The International Monetary System and Exchange Rate Determination: 1945 to the Present

By Harvey, John T. | Journal of Economic Issues, June 1995 | Go to article overview

The International Monetary System and Exchange Rate Determination: 1945 to the Present


Harvey, John T., Journal of Economic Issues


Increasingly, the foreign exchange market bas become a focus for pecuniary pursuits at the expense of trade and direct investment. Two of the side effects of the increased use of exchange market operations for pecuniary gain have been rate volatility and chronic payments imbalances. While it is fairly clear that the problems of today have their roots in the tremendous growth of the international money market, it remains to explain the nature and causes of that growth. It is the purpose of this paper to summarize the developments responsible for making the foreign currency market the planet's only worldwide, 24-hour casino.

Today's Market(1)

Exchange rates are marked by tremendous volatility and chronic misalignment.(2) Volatility discourages trade and investment by adding another cost to trading internationally, and misalignment means that trade imbalances can exist for long periods of time with no self- collecting tendency to restore balance [Pozo 1992]. Imbalances cause political friction and tend to break down the spirit of international cooperation and compromise. Both the volatility and at least part of the misalignment are consequences of the structure of the market today, which in turn is the result of the massive growth of the international capital market.

The relationship between volatility and misalignment is illustrated in Figure 1. To begin, the link between the volume of capital flows and the frequency and severity of payments imbalances is the result of the fact that the demand for foreign currency is not derived solely or even largely from the international demand for goods and services. The level of daily exchange rate transactions far exceeds that necessary for international trade.(3) Thus, the self-correction mechanism that is usually held to exist does not because the demand for foreign currency is derived from far more than the international demand for goods and services, and there is no guarantee that the exchange rate cannot settle at levels other than that which yields balanced trade.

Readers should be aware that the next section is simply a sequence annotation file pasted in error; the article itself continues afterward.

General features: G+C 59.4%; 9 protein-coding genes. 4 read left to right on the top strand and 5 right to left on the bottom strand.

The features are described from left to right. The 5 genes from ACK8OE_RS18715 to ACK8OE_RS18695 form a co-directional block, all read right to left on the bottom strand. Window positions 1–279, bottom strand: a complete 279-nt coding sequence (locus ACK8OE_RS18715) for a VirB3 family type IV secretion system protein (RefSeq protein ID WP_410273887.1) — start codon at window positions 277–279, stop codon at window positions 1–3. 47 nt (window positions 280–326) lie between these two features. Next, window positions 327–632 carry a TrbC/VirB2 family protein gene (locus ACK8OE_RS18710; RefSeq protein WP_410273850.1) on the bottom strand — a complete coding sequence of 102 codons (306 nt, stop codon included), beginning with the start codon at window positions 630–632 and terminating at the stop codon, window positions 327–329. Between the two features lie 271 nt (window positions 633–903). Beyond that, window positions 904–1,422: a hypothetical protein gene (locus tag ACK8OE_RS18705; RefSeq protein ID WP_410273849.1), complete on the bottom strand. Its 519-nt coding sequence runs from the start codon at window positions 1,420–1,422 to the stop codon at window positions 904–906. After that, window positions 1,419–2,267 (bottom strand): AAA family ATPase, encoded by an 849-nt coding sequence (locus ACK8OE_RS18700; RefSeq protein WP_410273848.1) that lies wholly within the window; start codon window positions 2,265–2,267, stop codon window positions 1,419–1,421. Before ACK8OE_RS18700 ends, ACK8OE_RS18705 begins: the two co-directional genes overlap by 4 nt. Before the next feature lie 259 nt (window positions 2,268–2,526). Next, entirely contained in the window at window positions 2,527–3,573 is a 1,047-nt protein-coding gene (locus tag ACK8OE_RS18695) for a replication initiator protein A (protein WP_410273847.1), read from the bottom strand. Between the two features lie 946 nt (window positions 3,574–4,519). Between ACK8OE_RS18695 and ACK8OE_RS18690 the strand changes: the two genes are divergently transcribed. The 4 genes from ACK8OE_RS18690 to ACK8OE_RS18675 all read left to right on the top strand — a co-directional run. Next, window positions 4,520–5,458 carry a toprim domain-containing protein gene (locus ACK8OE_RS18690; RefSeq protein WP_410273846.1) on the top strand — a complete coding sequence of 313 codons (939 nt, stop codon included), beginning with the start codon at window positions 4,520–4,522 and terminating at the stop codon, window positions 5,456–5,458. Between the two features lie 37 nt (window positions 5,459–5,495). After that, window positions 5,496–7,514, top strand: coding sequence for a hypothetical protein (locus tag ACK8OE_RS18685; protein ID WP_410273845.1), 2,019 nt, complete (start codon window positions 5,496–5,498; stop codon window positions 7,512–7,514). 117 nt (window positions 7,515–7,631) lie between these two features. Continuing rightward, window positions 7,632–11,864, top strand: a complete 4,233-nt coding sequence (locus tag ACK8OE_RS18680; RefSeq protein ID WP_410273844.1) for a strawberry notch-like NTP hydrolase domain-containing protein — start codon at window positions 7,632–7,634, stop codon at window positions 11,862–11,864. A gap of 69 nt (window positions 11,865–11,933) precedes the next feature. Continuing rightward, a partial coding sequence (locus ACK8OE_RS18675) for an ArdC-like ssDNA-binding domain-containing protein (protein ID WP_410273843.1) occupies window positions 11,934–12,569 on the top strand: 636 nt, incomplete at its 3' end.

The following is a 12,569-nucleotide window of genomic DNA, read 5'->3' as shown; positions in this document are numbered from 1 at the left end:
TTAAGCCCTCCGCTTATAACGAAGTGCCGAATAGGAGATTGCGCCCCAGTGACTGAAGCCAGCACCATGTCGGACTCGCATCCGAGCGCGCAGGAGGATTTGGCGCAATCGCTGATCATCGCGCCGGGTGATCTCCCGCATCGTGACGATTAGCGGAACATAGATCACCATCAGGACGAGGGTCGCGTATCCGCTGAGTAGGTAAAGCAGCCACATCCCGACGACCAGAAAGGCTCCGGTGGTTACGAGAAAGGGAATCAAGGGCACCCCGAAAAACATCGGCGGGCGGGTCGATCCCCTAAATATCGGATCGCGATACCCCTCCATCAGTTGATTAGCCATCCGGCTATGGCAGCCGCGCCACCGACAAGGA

The straight line of causation between the volume of capital flows and the volume of speculative activity is explained thusly. Trade flows tend to be much more stable, especially in the shortest of runs, than capital flows. The most obvious reason for this is the ease with which one can change the composition of a financial portfolio as compared to changing sources of supply of an international good or service. As capital flows have grown, the size and instability of the demand for foreign currency has grown.

If the size and instability of the demand for foreign currency grows, then the likelihood of episodes of volatility increases. And if foreign currency possesses the characteristics that make it desirable as an asset [Krause 1991, 65-66], then, as currency prices become more and more volatile, opportunities for speculation in that asset will increase. Assuming that parties exist who wish to take advantage of these opportunities, this leads to an increase in the volume of speculative activity [Moffit 1983, 83].

The increasing volume of speculative activity has a number of consequences and leads to three positive-feedback loops, each causing the role of speculation to become more important. For one, the rise in the volume of speculative activity directly contributes to the rise in the size and instability of demands for foreign exchange and therefore volatility.(4)

Second, the increasing importance of speculative activity has led to a situation in which there is no anchor or central tendency to exchange rates independent of those speculative forces. It is often stated that exchange rates respond to changes in "fundamental" variables. These values are supposed to yield the central tendency toward which rates are drawn. For such a tendency to exist, it is necessary that the factors determining the demand for foreign currency be relatively stable and easy to identify and that the processes affected by these factors be responsible for the bulk of foreign exchange trading. …

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